They're fools. Ibrahimović's numbers, titles, and awards should speak for themselves. But beyond flat data, there's an awe factor surrounding Zlatan that most footballers don't even come close to reaching. At 6'5", it makes sense that Ibrahimović would be a physical player, able to muscle past defenders without losing the ball and create space simply by being.

What doesn't make sense, especially for someone who looks so ungainly, is his technique and his flair. Surely Zlatan should be tripping over his own feet when he tries a cheeky backheel, but instead the ball lands in the back of the net. He shouldn't be graceful enough to wind his way through the opposition, yet he can twist and turn as though he's operating according to different laws of physics than those accessible to the rest of us mere mortals.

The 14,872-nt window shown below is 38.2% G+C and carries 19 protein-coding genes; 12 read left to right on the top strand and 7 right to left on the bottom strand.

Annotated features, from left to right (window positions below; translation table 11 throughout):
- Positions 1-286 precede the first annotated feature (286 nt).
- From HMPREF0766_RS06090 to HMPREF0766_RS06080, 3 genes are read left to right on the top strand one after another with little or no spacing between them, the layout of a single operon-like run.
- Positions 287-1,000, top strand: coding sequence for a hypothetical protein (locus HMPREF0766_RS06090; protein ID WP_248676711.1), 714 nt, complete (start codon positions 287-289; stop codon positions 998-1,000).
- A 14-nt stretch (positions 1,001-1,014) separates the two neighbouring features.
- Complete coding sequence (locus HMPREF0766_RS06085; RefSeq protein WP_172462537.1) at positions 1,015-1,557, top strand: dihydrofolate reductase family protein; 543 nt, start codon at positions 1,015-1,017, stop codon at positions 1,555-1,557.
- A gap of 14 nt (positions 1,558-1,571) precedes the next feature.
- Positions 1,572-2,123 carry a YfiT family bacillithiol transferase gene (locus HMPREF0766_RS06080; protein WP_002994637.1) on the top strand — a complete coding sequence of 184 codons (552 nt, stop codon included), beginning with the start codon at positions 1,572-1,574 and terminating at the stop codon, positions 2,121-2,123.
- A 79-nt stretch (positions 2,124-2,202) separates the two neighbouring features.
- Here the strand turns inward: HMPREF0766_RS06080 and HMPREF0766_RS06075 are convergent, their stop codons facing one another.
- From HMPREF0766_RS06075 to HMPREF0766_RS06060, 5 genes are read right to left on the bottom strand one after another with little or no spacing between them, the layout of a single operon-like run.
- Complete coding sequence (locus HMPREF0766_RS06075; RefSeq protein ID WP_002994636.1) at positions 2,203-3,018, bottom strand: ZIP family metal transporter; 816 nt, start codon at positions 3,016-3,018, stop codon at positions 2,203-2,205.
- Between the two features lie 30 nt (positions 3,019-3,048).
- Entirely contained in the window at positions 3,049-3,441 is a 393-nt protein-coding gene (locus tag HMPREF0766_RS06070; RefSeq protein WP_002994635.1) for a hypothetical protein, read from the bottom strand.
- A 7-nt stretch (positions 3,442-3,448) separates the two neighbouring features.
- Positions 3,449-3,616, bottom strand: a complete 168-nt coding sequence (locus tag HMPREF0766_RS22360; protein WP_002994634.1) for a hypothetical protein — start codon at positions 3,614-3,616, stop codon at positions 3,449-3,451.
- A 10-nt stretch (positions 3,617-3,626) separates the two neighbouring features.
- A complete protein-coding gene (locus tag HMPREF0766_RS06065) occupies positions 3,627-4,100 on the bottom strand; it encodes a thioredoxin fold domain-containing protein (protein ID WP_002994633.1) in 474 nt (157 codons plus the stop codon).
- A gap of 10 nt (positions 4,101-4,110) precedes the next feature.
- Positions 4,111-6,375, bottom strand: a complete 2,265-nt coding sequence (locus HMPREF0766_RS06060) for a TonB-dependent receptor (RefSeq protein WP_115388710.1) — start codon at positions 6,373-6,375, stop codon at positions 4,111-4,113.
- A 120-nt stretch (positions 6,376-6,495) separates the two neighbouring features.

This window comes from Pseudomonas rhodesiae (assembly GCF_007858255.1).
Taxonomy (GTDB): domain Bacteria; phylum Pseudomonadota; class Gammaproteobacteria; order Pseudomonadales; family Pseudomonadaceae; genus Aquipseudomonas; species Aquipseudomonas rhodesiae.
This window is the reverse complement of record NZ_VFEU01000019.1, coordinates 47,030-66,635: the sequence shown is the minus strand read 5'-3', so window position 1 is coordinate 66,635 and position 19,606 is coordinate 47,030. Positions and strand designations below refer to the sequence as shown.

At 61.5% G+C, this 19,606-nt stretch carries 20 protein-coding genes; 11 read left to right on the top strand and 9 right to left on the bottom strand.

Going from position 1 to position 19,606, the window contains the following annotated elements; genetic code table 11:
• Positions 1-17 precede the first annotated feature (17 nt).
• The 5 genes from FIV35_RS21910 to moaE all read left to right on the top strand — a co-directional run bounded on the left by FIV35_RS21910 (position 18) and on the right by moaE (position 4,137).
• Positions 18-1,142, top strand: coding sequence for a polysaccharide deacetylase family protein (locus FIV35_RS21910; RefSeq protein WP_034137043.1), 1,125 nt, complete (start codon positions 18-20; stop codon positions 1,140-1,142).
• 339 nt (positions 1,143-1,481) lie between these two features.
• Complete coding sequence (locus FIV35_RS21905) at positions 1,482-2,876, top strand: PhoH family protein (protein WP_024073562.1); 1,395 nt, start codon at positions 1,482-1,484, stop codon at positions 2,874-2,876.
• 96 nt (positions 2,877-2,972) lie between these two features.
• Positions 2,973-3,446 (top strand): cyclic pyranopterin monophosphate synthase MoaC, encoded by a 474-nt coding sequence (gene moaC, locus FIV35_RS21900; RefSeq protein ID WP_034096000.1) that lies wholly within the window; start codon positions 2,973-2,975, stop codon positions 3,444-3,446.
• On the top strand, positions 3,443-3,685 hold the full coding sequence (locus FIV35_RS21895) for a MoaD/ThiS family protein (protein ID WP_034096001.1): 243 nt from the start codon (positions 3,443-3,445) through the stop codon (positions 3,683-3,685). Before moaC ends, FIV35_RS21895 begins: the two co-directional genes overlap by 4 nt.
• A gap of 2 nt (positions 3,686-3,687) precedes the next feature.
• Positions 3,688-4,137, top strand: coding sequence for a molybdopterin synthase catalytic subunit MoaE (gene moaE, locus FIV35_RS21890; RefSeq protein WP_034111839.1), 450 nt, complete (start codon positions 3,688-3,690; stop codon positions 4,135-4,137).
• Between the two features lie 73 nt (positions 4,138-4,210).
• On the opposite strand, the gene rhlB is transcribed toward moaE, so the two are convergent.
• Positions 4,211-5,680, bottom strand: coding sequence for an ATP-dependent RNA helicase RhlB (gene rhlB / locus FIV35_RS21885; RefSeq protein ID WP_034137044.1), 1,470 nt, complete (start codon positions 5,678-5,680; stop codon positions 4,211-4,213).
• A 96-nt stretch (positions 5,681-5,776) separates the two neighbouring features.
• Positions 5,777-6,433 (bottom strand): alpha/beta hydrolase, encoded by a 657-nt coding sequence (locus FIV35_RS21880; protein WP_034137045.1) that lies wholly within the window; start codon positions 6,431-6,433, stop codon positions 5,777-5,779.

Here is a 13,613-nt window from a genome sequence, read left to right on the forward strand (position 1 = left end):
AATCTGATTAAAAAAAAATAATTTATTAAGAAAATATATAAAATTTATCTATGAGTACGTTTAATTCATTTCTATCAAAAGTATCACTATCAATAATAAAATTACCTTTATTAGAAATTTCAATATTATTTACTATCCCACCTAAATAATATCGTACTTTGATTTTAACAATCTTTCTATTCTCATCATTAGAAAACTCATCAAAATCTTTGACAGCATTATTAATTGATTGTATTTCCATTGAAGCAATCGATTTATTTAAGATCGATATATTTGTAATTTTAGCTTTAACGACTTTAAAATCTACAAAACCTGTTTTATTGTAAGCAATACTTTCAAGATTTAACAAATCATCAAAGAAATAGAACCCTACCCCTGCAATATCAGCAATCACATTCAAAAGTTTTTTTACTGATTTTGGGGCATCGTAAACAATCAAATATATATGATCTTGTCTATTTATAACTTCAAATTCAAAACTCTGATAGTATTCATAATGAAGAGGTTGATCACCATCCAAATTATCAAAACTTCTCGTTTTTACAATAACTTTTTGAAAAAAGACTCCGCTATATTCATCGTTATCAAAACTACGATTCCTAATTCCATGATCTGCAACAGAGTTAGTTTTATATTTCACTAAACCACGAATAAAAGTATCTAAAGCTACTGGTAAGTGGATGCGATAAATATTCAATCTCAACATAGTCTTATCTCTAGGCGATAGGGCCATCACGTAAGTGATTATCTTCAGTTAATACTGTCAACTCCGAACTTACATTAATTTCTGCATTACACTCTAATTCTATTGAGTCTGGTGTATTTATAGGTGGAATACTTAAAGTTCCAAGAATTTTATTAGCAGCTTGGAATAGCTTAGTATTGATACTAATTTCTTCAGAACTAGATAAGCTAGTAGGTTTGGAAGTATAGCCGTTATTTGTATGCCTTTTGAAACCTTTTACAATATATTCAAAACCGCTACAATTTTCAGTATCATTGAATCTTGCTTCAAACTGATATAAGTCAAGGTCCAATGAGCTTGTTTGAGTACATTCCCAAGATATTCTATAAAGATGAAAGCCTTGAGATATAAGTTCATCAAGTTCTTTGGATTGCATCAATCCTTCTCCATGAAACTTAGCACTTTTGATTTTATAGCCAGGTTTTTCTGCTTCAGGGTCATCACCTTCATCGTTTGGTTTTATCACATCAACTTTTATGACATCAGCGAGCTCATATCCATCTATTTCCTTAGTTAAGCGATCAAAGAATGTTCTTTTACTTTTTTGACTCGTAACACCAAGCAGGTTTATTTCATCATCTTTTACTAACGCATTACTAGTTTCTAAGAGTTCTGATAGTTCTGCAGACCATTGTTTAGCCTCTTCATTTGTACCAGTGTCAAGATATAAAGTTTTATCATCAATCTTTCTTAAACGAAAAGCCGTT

Lobs. Volleyed back-heels. Screamers from distance. Zlatan can, and will, score them all, and he'll make mouths drop in the process. That — the flair, the charisma, the wonder he inspires, combined with the results it produces — is why the Golden Boy is one of the world's best.

If you're not in love with Zlatan Ibrahimović, you're not in love with football and you're definitely not in love with fun. The only way you can possibly get too much of him is if you're one of the unfortunate few who actually have to face him on the pitch.